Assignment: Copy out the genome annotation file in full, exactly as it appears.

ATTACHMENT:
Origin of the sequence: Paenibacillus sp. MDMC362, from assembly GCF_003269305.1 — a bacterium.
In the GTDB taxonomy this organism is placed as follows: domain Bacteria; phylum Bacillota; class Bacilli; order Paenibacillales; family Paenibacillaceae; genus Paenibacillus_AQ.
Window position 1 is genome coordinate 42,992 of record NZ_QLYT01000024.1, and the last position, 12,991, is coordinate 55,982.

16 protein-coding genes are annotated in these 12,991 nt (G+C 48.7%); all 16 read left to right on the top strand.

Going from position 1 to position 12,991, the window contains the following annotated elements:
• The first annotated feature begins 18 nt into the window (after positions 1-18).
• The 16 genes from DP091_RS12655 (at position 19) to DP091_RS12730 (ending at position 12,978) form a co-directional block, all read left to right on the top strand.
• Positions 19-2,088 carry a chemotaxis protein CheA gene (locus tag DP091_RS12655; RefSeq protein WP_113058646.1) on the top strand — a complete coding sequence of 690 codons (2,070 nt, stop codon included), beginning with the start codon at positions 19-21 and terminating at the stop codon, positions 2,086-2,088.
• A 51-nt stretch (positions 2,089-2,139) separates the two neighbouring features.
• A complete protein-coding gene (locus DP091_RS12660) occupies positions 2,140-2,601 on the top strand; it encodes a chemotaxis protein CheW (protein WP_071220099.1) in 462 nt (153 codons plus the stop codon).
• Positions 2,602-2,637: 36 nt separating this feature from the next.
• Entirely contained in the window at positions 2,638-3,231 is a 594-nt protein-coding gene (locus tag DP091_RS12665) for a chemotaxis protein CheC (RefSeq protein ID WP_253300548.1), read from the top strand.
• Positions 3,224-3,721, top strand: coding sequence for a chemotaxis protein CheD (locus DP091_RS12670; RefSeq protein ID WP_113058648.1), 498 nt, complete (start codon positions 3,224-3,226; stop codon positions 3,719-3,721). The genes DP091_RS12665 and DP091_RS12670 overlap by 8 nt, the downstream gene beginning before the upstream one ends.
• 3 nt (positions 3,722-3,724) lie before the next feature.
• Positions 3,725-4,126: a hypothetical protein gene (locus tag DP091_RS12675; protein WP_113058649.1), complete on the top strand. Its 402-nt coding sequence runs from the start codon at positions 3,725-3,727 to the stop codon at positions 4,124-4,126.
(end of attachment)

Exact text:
Origin of the sequence: Paenibacillus sp. MDMC362, from assembly GCF_003269305.1 — a bacterium.
In the GTDB taxonomy this organism is placed as follows: domain Bacteria; phylum Bacillota; class Bacilli; order Paenibacillales; family Paenibacillaceae; genus Paenibacillus_AQ.
Window position 1 is genome coordinate 42,992 of record NZ_QLYT01000024.1, and the last position, 12,991, is coordinate 55,982.

16 protein-coding genes are annotated in these 12,991 nt (G+C 48.7%); all 16 read left to right on the top strand.

Going from position 1 to position 12,991, the window contains the following annotated elements:
• The first annotated feature begins 18 nt into the window (after positions 1-18).
• The 16 genes from DP091_RS12655 (at position 19) to DP091_RS12730 (ending at position 12,978) form a co-directional block, all read left to right on the top strand.
• Positions 19-2,088 carry a chemotaxis protein CheA gene (locus tag DP091_RS12655; RefSeq protein WP_113058646.1) on the top strand — a complete coding sequence of 690 codons (2,070 nt, stop codon included), beginning with the start codon at positions 19-21 and terminating at the stop codon, positions 2,086-2,088.
• A 51-nt stretch (positions 2,089-2,139) separates the two neighbouring features.
• A complete protein-coding gene (locus DP091_RS12660) occupies positions 2,140-2,601 on the top strand; it encodes a chemotaxis protein CheW (protein WP_071220099.1) in 462 nt (153 codons plus the stop codon).
• Positions 2,602-2,637: 36 nt separating this feature from the next.
• Entirely contained in the window at positions 2,638-3,231 is a 594-nt protein-coding gene (locus tag DP091_RS12665) for a chemotaxis protein CheC (RefSeq protein ID WP_253300548.1), read from the top strand.
• Positions 3,224-3,721, top strand: coding sequence for a chemotaxis protein CheD (locus DP091_RS12670; RefSeq protein ID WP_113058648.1), 498 nt, complete (start codon positions 3,224-3,226; stop codon positions 3,719-3,721). The genes DP091_RS12665 and DP091_RS12670 overlap by 8 nt, the downstream gene beginning before the upstream one ends.
• 3 nt (positions 3,722-3,724) lie before the next feature.
• Positions 3,725-4,126: a hypothetical protein gene (locus tag DP091_RS12675; protein WP_113058649.1), complete on the top strand. Its 402-nt coding sequence runs from the start codon at positions 3,725-3,727 to the stop codon at positions 4,124-4,126.